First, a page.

Quantum > Subatomic particles properties > Quantum properties
While in the classical world nature reveals a deterministic behavior (there can be a 100% accuracy in measurements and in predictions), in the quantum world the explanation of the phenomena can be only stochastically. That means that any quantum phenomenon can be analyzed statistically but cannot be predicted with 100% accuracy. The main properties of quantum mechanics are the quantification of energy (quanta), the wave particle duality, the uncertainty principle and the correspondence principle.
Connection to Big Idea about energy: Electronic transition in atoms corresponds to a quantized energy. In order for an electron to switch from an energy level to another it needs to absorb or release a quantized amount of energy. The distribution of electrons to the energy levels around a nucleus obeys Pauli’s exclusion principle which states that two or more electrons cannot occupy the same quantum state within a quantum system simultaneously.
Connection to Big Idea about forces: The strong, weak and electromagnetic forces are described as discrete quantum fields Objects and particles interact through the fundamental forces by exchanging certain elementary particles (force carrier boson). According to the standard model, fractions after the big bang the four fundamental forces were united to a single one.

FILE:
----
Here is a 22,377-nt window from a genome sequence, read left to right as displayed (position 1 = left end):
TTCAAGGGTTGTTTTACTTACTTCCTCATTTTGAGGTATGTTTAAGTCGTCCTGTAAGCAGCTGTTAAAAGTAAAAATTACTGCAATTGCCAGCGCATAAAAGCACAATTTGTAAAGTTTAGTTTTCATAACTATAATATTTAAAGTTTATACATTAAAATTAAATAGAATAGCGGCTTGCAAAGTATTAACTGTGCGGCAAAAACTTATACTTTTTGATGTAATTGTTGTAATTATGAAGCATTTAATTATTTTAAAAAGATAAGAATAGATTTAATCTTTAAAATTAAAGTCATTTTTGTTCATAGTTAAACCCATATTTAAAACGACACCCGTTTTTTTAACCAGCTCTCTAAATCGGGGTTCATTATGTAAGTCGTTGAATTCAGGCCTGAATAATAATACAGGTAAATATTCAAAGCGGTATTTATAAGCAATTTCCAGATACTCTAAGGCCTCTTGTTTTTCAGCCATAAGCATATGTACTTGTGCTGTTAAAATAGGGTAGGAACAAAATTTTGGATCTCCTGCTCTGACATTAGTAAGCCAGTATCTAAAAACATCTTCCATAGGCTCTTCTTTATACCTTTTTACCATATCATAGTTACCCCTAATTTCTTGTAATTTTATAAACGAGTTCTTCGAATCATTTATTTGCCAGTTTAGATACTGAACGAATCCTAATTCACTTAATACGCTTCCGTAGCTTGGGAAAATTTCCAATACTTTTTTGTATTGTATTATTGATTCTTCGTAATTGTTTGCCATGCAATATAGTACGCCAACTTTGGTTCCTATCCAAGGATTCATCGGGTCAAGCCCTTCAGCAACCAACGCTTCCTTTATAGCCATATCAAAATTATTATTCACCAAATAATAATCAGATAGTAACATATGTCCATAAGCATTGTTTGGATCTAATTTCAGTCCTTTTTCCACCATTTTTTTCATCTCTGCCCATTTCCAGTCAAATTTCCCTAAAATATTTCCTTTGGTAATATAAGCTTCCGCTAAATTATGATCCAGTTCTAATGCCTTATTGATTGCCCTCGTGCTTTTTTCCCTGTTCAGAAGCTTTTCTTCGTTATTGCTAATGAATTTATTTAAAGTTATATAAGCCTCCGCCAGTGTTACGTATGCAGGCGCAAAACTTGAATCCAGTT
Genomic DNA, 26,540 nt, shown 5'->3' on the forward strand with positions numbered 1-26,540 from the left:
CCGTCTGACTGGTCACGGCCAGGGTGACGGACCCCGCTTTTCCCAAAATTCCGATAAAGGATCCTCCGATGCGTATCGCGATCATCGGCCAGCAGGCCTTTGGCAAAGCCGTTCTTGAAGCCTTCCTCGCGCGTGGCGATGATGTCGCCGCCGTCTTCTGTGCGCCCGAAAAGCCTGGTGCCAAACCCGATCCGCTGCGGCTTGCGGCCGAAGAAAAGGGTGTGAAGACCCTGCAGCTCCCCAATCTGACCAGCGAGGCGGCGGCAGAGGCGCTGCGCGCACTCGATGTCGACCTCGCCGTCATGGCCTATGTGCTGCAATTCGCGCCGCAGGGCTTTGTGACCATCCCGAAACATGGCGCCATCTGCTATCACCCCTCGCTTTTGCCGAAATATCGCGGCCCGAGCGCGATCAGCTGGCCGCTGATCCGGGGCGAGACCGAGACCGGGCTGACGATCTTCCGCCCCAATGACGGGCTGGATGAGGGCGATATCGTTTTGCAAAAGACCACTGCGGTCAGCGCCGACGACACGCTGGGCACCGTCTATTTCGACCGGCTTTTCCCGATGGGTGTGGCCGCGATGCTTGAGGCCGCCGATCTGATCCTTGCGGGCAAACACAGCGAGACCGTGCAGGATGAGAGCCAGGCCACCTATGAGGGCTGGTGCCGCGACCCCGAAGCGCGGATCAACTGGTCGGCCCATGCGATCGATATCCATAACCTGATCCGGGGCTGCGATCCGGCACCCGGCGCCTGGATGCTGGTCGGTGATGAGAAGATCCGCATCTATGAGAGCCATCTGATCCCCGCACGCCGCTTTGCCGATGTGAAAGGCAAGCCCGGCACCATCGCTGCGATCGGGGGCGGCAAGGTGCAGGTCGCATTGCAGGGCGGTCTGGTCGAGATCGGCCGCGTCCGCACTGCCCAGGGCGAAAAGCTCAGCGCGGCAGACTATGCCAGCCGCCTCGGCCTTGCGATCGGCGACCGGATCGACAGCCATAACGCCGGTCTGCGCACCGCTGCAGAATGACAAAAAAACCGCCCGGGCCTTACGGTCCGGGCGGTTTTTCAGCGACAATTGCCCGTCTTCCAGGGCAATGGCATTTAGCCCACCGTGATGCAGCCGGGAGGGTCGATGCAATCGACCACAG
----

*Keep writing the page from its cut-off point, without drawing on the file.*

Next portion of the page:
Connection to Big Idea about the universe: According to quantum theory an electron bounded around an atomic nucleus can absorb or emit photons of quantized amount of energy. This property is very useful tools for astrophysicists to estimate the chemical composition, the temperature and the surface gravity of celestial objects.
Connection to Big Idea about particles: Nature has a wave-particle duality. For example light, that was classically regarded as a wave since it produces diffraction patterns on some experiments, has also a particle like behaviour when it interacts with matter, like in the photoelectric effect. But the same duality happens with what were traditionally regarded as particles: electrons, nucleus, or even large molecules like fullerene, have been shown to produce also diffraction patterns experimentally.
Subjects related: Physics
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